Hunger Still A Top Issue Across Maryland

A poll says Marylanders   want more resources devoted to ending hunger.


Baltimore, Md (KM). Hunger is still a big issue among Marylanders, according to a poll conducted for the Maryland Food Bank. The survey of 516 randomly selected households in all parts of Maryland,  with the exception of Prince George’s and Montgomery Counties, found that a majority of state residents believe hunger is an important issue, and they want more financial resources devoted to ending it.

“Hunger is still an issue that Marylanders think a great deal about, and they’re motivated to try to find ways to help solve the issue,” says Carmen Del Guercio, the CEO of the Maryland Food Bank, which provides food to non-profits all over the state, except for Prince George’s and Montgomery County which are served by the Capital Area Food Bank.

He says this poll, taken between October 2nd, and November 4th, 2017, is an update of a survey conducted five years ago.

Despite the improving economy, Del Guercio says hunger and food insecurity is still a problem in Maryland. “For adults, it’s one of nine Marylanders, 682,000. And when you look at kids, it’s even worse. It’s about one out of every five children are food insecure,” he says. Food insecure is not knowing where your next meal will be coming from.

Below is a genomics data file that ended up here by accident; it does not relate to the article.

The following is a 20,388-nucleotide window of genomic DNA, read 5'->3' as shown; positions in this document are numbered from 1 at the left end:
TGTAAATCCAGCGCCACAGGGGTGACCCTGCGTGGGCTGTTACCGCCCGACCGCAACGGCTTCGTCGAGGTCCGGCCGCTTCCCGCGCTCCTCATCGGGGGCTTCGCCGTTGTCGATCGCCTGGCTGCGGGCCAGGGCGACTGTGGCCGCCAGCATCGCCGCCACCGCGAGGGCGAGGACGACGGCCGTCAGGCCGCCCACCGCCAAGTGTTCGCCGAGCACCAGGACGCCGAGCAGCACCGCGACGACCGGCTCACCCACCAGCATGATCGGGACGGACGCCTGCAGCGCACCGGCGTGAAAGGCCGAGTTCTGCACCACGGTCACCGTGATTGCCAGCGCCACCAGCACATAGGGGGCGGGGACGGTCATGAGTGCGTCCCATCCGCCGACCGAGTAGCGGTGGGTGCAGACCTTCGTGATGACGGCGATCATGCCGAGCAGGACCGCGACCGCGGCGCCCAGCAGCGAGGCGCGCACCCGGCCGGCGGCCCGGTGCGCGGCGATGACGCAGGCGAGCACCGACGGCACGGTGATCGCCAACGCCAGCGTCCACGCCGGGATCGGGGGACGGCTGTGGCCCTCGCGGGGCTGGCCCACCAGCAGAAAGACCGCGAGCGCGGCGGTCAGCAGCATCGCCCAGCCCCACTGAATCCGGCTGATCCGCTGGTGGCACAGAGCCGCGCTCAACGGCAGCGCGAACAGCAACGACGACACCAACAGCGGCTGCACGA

He also says hunger and food insecurity is a problem all over the state, not just in urban areas.. “When you look at how that’s broken down across the state, you see it in every county we serve. When you look at it on a per-capita basis, Baltimore city is the largest jurisdiction, but the next four are either on the Eastern Shore or Western Maryland,”: says Del Guercio. Among the counties with large numbers of residents who are food insecure are Dorchester and Somerset on the Eastern Shore, and Garrett County in the far west.

Del Guercio points out the results of the survey were released following unveiling of President Trump’s budget which calls for drastic reductions in the Supplemental Nutrition Assistance Program (SNAP) and the Commodity Supplement Food Program (CSFP), both of which comprise the food assistance and outreach programs administered by the Food Bank.

“And we will also use it  {the results of the survey}  pretty extensively in our outreach  to  legislators both in Annapolis as well as in county governments,” says Del Guercio. “We want to make sure folks there are aware of the challenges that we’re facing and what their constituents are saying about support of this issue.”

The state provides a quarter of the funding for the Maryland Food Bank, but a majority of its funds  come  from individual contributions.

The poll was conducted for the Maryland Food Bank by  OpinionWorks LLC of Annapolis. It has a margin of error of no more than plus or minus 4.3%.


By Kevin McManus